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Veteran Journalist: China 'Vastly More Open' for Foreign Reporters




Executive Editor of The Washington Post Marcus Brauchli sees a sharp contrast in the information foreign correspondents have access to in China today compared to the 1980s when he first covered the region.

"It's a far different world,” Brauchli said during a panel discussion celebrating the 2012 Osborn Elliott Prize for Excellence in Journalism on Asia. "There's vastly more information, the society is vastly more open, and reporters have way more access."

Brauchli, who covered China and Asia for periods in the 1980s and 1990s for Dow Jones and The Wall Street Journal, recalled a time when Jesuits in Hong Kong would look at the grease on the axles of trains coming into Kowloon to "figure out the state of the petrochemical industry in China."

That's in stark contrast, he said, to news organizations such as Bloomberg News putting teams of reporters on specific industries in China, as well as reporters having access to social networking platforms such as Weibo, China's version of Twitter.

The Post's editorial head, who has been unable to get Pulitzer-Prize-winning reporter Andrew Higgins a permanent visa to report in China, added that covering the country is still not easy and the government has shown signs of "closing down access."

April Rabkin, this year's winner of the Osborn Elliott Prize for a three-part series on China in the magazine Fast Company, noted changes in how the Chinese government tries to control domestic reporters, though often with the same results as the past.

Repression of Chinese journalists is "a lot more sophisticated," she said. "For example, it's financial — journalists are not getting put in jail for stories, but publishers are being fined to the point where they have to shut down, so it's different, but probably just as strict as it was 15 years ago."

Panel member Carroll Bogert, a Deputy Executive Director at Human Rights Watch, said the recent media coverage of the activist Chen Guangcheng's case was a "great story for Americans to know, and to hear," because it showed their country could assist in helping an activist under threat.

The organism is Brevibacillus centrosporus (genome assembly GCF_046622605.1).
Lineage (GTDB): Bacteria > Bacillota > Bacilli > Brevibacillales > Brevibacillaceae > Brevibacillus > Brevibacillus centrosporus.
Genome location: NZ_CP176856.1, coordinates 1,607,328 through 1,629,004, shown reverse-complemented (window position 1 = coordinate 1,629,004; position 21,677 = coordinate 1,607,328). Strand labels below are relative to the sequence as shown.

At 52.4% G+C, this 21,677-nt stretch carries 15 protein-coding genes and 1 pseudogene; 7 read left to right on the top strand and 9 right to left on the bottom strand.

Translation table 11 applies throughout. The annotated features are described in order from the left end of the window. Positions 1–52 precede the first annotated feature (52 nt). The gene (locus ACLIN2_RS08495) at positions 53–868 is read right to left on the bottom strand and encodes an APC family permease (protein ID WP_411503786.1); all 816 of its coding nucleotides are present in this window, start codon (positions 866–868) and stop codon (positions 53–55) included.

Orville Schell, Arthur Ross Director for Asia Society's Center on U.S.-China Relations, said the diplomatic handling of the Chen case even while the U.S. and China were holding high-level economic talks showed both poise and restraint on the part of both countries.

Bloomberg LP Chief Content Officer Norm Pearlstine, chair of the Osborn Elliott Prize selection committee, noted the ways in which reporting in Asia has changed since the prize was founded in 2003. Many media outlets have cut back or eliminated bureaus while freelancers are finding Asia, and particularly China, to be a great place to cover, Pearlstine said.

The Washington Post's Brauchli, commenting on the struggles the newspaper industry has faced in recent years, noted the shift in how people get their news and the ability for readers to go "really deep" into topics that interest them.

"Rather than bemoaning what was lost we should look really hard at what exists and try to figure out how do you channel more information into the way people are consuming it," he said. "If you do robust, credible journalism, it should appear where the audience is — you can no longer expect the audience to come to you to find it where you are."

Video: Highlights from the Oz Prize program (7 min., 50 sec.)

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